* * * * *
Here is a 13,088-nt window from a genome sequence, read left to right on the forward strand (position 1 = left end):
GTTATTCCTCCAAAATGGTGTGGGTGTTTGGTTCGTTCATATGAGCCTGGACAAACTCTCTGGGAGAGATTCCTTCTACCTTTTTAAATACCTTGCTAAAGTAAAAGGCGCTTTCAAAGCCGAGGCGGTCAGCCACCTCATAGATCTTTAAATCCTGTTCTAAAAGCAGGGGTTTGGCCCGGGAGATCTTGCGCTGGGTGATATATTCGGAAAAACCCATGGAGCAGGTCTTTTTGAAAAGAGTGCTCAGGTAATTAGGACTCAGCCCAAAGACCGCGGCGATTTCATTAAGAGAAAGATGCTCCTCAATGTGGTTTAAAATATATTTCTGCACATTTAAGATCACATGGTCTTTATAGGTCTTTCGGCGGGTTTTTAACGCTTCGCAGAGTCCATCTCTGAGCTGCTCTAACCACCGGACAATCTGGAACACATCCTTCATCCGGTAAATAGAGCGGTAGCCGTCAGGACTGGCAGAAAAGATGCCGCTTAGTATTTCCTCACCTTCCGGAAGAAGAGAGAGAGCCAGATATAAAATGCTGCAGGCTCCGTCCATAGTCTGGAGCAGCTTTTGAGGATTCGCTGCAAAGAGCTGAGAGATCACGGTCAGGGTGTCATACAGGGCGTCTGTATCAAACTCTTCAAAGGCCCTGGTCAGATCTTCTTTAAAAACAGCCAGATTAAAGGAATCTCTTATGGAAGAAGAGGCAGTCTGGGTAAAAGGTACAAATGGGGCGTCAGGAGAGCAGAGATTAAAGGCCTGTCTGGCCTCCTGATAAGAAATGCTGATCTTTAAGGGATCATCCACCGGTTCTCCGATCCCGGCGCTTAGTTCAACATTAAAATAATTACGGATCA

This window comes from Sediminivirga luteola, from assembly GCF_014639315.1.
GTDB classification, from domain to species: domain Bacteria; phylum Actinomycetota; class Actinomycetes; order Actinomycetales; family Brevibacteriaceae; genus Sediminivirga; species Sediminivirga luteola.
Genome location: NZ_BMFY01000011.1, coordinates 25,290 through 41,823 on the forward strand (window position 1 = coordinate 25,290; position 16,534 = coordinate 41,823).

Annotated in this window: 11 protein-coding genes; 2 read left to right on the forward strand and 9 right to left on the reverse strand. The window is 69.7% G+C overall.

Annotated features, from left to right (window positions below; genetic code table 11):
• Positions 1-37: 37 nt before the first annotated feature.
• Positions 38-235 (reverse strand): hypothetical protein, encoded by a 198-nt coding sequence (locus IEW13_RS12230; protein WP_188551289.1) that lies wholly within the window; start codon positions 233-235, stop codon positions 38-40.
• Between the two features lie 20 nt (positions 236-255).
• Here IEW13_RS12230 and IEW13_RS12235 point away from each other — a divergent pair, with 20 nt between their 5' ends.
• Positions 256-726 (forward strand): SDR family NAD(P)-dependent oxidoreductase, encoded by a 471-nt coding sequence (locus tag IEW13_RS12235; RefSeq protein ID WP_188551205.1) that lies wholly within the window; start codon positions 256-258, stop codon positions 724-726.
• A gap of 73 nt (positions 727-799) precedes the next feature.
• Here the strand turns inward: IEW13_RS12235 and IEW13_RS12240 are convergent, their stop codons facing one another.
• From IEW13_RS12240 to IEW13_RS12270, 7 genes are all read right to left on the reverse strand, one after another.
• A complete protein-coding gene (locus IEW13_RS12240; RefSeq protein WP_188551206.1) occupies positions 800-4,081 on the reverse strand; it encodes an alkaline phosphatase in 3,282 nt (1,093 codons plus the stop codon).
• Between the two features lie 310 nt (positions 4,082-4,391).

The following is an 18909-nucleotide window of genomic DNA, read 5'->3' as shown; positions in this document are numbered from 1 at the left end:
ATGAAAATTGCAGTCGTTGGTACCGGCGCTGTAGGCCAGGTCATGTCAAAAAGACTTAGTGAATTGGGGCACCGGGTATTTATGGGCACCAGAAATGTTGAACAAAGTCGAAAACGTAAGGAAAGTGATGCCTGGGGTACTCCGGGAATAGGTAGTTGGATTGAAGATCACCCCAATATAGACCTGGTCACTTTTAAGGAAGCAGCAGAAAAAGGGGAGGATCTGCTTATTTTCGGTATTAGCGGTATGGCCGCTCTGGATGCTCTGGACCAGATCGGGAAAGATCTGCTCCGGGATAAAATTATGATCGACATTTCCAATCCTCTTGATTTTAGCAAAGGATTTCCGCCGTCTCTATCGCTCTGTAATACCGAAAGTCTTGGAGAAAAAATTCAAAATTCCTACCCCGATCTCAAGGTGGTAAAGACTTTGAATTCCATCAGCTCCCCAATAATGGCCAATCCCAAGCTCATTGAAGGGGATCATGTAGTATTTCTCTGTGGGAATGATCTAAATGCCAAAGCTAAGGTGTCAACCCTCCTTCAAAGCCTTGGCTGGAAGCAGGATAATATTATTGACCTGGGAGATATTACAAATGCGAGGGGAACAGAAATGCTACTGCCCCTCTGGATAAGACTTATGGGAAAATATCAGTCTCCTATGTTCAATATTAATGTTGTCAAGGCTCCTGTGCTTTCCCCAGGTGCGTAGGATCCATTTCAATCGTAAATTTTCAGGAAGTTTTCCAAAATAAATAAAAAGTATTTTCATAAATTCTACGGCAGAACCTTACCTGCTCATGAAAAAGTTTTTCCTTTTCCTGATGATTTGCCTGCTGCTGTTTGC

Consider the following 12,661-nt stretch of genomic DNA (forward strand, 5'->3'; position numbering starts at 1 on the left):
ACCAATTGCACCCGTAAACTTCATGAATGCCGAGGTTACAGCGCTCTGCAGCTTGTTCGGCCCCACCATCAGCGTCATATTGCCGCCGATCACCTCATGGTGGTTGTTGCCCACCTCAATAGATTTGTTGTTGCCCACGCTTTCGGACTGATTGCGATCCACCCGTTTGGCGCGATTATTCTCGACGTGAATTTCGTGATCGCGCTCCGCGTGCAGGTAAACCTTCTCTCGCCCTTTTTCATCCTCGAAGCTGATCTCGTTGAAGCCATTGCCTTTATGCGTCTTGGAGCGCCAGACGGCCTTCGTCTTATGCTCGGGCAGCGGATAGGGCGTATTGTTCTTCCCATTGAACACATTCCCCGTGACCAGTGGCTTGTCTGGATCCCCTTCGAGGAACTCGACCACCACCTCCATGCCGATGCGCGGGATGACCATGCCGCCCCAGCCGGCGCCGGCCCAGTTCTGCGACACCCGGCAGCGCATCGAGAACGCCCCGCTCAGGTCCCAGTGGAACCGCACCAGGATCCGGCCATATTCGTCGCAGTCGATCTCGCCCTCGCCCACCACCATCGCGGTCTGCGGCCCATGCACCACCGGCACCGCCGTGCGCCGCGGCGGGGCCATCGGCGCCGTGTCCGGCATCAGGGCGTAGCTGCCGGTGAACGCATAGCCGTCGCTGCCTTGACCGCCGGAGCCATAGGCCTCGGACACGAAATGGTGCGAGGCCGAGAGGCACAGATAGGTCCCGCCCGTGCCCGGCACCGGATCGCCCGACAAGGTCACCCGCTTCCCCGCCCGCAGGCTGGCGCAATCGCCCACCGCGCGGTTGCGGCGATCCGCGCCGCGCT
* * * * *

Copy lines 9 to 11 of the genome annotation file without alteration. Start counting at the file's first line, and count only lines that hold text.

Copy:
• Positions 38-235 (reverse strand): hypothetical protein, encoded by a 198-nt coding sequence (locus IEW13_RS12230; protein WP_188551289.1) that lies wholly within the window; start codon positions 233-235, stop codon positions 38-40.
• Between the two features lie 20 nt (positions 236-255).
• Here IEW13_RS12230 and IEW13_RS12235 point away from each other — a divergent pair, with 20 nt between their 5' ends.